By Yves Mamou
''How quickly the unthinkable became the irreversible'' writes The Economist. They are talking about Brexit, of course. The question of today is: Who could have imagined that British people were so tired of being members of The Club? The question of tomorrow is: What country will be next?
In France, before the British vote, the weekly JDD conducted an online poll with one question: Do you want France out of the EU? 88% of people answered "YES!" This is not a scientific result, but it is nevertheless an indication. A recent -- and more scientific -- survey for Pew Research found that in France, a founding member of "Europe," only 38% of people still hold a favorable view of the EU, six points lower than in Britain. In none of the countries surveyed was there much support for transferring power to Brussels.
With Brexit, everybody is discovering that the European project was implemented by no more than a minority of the population: young urban people, national politicians of each country and bureaucrats in Brussels.
All others remain with the same feeling: Europe failed to deliver.
On the economic level, the EU has been unable to keep jobs at home. They have fled to China and other countries with low wages. Globalization proved stronger than the EU. The unemployment rate has never before been so high as inside the EU, especially in France. In Europe, 10.2% of the workforce is officially unemployed The unemployment rate is 9.9% in France, 22% in Spain.
And take-home salaries have remained low, except for a few categories in finance and high-tech.
To calm a possible revolt of millions of poor and unemployed people, countries such as France have maintained a high level of social welfare spending. Unemployed people continue to be subsidized by the state. How? By borrowing money on international debt markets to pay unemployment insurance benefits, as well as pensions for retired people. So today France's national debt is 96.1% of GDP. In 2008, it was 68%.
In the the euro zone (19 countries), the ratio of national debt to GDP in 2015 was 90.7%.
In addition to these issue all, European countries have been remained open to mass-immigration.
Immigration was not an official question of the British "remain" or "leave" campaign. But as noted by Mudassar Ahmed, patron of the Faiths Forum for London and a former adviser to the U.K. government, the question of immigration and diversity has been latent:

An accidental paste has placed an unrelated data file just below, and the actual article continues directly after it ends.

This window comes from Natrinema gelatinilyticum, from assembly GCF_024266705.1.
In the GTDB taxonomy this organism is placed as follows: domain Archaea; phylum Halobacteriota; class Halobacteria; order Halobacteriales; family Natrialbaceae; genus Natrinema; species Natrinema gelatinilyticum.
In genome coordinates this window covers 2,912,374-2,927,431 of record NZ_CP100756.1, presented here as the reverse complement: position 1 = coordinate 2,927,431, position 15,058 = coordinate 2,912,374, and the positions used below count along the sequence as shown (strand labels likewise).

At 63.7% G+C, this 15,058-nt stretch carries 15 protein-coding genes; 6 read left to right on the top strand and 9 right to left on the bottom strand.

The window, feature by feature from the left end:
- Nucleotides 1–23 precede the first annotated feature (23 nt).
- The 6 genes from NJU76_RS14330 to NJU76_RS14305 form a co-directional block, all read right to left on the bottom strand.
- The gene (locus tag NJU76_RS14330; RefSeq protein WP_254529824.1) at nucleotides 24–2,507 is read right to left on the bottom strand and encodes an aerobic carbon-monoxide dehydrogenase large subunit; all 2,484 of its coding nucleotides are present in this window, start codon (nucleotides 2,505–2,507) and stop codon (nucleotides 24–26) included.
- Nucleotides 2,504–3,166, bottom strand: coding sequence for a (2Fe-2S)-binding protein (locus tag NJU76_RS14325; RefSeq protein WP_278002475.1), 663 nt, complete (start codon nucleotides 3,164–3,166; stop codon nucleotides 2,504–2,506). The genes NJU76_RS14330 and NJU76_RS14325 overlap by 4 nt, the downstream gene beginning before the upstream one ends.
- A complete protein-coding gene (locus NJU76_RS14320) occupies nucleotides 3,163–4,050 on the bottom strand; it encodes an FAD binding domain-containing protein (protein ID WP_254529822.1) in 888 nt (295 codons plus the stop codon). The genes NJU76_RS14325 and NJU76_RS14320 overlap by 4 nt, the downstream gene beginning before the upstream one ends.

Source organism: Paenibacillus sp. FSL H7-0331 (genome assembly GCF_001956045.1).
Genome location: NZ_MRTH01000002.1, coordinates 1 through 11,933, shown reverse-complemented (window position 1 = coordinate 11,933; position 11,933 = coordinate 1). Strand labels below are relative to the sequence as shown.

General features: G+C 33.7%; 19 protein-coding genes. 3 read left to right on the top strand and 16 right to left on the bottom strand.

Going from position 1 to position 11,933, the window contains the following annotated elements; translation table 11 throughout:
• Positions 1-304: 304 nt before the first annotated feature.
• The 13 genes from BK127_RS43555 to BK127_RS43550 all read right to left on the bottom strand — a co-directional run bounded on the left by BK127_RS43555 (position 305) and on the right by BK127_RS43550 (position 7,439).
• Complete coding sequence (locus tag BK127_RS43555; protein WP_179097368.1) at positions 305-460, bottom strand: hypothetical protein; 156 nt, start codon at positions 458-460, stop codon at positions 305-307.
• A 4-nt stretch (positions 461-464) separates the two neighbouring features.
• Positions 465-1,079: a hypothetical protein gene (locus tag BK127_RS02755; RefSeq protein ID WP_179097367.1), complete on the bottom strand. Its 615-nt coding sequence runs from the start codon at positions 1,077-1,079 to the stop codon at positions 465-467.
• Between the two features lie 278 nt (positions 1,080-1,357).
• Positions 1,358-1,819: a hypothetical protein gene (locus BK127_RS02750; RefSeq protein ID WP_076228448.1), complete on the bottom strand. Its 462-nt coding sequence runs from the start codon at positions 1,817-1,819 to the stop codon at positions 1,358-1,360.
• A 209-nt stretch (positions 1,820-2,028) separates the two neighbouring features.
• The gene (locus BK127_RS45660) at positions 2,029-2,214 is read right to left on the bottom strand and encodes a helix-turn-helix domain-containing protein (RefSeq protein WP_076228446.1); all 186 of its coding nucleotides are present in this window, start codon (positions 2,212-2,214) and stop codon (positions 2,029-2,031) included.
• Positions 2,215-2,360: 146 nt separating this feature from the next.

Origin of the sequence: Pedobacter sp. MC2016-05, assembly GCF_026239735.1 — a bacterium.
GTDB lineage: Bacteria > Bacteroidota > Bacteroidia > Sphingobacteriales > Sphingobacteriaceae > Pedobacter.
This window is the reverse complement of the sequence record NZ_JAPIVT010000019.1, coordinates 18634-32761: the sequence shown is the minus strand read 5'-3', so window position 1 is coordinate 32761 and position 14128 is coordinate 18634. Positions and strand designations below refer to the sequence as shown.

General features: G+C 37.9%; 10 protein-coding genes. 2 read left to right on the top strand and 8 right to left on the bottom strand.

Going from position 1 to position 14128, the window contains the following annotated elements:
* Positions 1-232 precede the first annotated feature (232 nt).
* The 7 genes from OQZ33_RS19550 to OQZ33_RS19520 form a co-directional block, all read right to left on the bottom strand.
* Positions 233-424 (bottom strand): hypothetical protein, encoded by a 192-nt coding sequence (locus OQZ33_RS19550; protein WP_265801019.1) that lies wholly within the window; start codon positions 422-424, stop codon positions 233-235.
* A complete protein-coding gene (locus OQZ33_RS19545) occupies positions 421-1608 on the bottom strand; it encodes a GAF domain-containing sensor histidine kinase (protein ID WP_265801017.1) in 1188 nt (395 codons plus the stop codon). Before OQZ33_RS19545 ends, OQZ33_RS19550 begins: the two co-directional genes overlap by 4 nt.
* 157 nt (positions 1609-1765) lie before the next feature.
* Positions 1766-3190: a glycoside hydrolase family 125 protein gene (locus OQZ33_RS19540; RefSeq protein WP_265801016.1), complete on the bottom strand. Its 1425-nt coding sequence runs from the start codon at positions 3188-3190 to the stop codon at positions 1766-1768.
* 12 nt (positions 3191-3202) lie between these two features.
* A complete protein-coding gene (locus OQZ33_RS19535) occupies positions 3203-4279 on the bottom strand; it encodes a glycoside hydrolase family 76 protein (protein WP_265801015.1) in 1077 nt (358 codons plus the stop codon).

"In personal conversations, I have found those most eager to leave the European Union are also most uncomfortable with diversity -- not just regarding immigration, but of the diversity that already exists in this country. On the other hand, those who are most eager, in my experience, to support remaining in the European Union are far more open to difference in religion, race, culture and ethnicity".
In France, the question of immigration tied to an eventual "Frexit" is not at all latent. The Front National (FN) strongly supports leaving the EU, and that position is tied to immigration. In France, 200,000 foreigners have been coming annually for several years -- from poor countries such as those in North Africa, as well as sub-Saharan countries. The growing presence of Muslims has brought a growing feeling of insecurity, and the cultural traditions of Arab and African countries has created in Europe a cultural "malaise." Not to everyone, or course. In big cities, people accept diversity. But in the suburbs, it is different. Because those who were on welfare, who were poor, who were old -- all these people are living precisely in the same neighborhoods and the same buildings as the new immigrants.
In the past few years, these poor and old people have seen a drastic change in their environment: the butcher has become halal, the café does not sell alcohol anymore, the famous French "jambon beurre" (ham and butter) sandwich disappeared, and most women in the streets are wearing veils. Even the McDonald's in France have become halal. In Roubaix, for example, all fast food has become halal.
An eventual "Frexit" vote by the poor, the old, and the people on welfare would mean only one thing: "Give me my country back!" Today, to be against the EU is to reclaim the possibility of remaining French in a traditional France.
With the Brexit, the question of the nation is back in Europe. Without immigration, it might have been possible gradually to create an eventual European identity. But with Islam plus terrorism at the door, with politicians saying after each terrorist attack, "These men shouting, 'Allahu Akbar' have nothing to do Islam," the rejection is big.
This "give me my country back" seems frightening. And it is. It is tainted with chauvinism, and chauvinism is not a good thing for any minorities in any country. Jewish people paid a heavy price for chauvinism in WWII.
What is reassuring, nevertheless, is that the "Leave" people waited for a legal way to express their protest. They did not take guns or knives to kill Jews or Muslims: they voted. They waited an opportunity to express their feelings. The "Leave" may not look modern or trendy, but it is peaceful, legal and democratic.
Hope things stay like that.
Yves Mamou, based in France, worked for two decades as a journalist for Le Monde.